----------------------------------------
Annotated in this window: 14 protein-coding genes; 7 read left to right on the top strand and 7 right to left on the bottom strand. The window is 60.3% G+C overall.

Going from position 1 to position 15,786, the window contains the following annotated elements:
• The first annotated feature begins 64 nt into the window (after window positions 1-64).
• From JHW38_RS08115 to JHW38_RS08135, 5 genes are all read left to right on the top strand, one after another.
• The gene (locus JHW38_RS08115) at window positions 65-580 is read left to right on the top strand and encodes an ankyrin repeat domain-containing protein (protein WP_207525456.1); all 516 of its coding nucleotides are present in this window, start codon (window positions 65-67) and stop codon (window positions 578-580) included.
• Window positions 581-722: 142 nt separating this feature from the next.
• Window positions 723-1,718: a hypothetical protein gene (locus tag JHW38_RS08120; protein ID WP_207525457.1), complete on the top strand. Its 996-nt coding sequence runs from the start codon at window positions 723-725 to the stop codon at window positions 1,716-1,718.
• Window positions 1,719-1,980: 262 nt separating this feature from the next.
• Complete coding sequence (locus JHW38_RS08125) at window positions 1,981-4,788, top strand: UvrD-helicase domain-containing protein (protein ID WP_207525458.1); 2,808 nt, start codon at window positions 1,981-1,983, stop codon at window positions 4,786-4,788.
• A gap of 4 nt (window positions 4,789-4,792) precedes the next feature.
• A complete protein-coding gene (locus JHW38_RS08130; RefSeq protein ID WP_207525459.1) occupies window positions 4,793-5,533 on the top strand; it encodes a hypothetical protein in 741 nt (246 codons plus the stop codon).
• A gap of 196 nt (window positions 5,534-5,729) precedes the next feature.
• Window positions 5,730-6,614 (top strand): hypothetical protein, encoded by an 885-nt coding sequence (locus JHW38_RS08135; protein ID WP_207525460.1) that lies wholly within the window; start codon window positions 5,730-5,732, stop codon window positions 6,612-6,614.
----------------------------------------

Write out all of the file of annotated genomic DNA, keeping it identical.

Annotated in this window: 14 protein-coding genes; 7 read left to right on the top strand and 7 right to left on the bottom strand. The window is 60.3% G+C overall.

Going from position 1 to position 15,786, the window contains the following annotated elements:
• The first annotated feature begins 64 nt into the window (after window positions 1-64).
• From JHW38_RS08115 to JHW38_RS08135, 5 genes are all read left to right on the top strand, one after another.
• The gene (locus JHW38_RS08115) at window positions 65-580 is read left to right on the top strand and encodes an ankyrin repeat domain-containing protein (protein WP_207525456.1); all 516 of its coding nucleotides are present in this window, start codon (window positions 65-67) and stop codon (window positions 578-580) included.
• Window positions 581-722: 142 nt separating this feature from the next.
• Window positions 723-1,718: a hypothetical protein gene (locus tag JHW38_RS08120; protein ID WP_207525457.1), complete on the top strand. Its 996-nt coding sequence runs from the start codon at window positions 723-725 to the stop codon at window positions 1,716-1,718.
• Window positions 1,719-1,980: 262 nt separating this feature from the next.
• Complete coding sequence (locus JHW38_RS08125) at window positions 1,981-4,788, top strand: UvrD-helicase domain-containing protein (protein ID WP_207525458.1); 2,808 nt, start codon at window positions 1,981-1,983, stop codon at window positions 4,786-4,788.
• A gap of 4 nt (window positions 4,789-4,792) precedes the next feature.
• A complete protein-coding gene (locus JHW38_RS08130; RefSeq protein ID WP_207525459.1) occupies window positions 4,793-5,533 on the top strand; it encodes a hypothetical protein in 741 nt (246 codons plus the stop codon).
• A gap of 196 nt (window positions 5,534-5,729) precedes the next feature.
• Window positions 5,730-6,614 (top strand): hypothetical protein, encoded by an 885-nt coding sequence (locus JHW38_RS08135; protein ID WP_207525460.1) that lies wholly within the window; start codon window positions 5,730-5,732, stop codon window positions 6,612-6,614.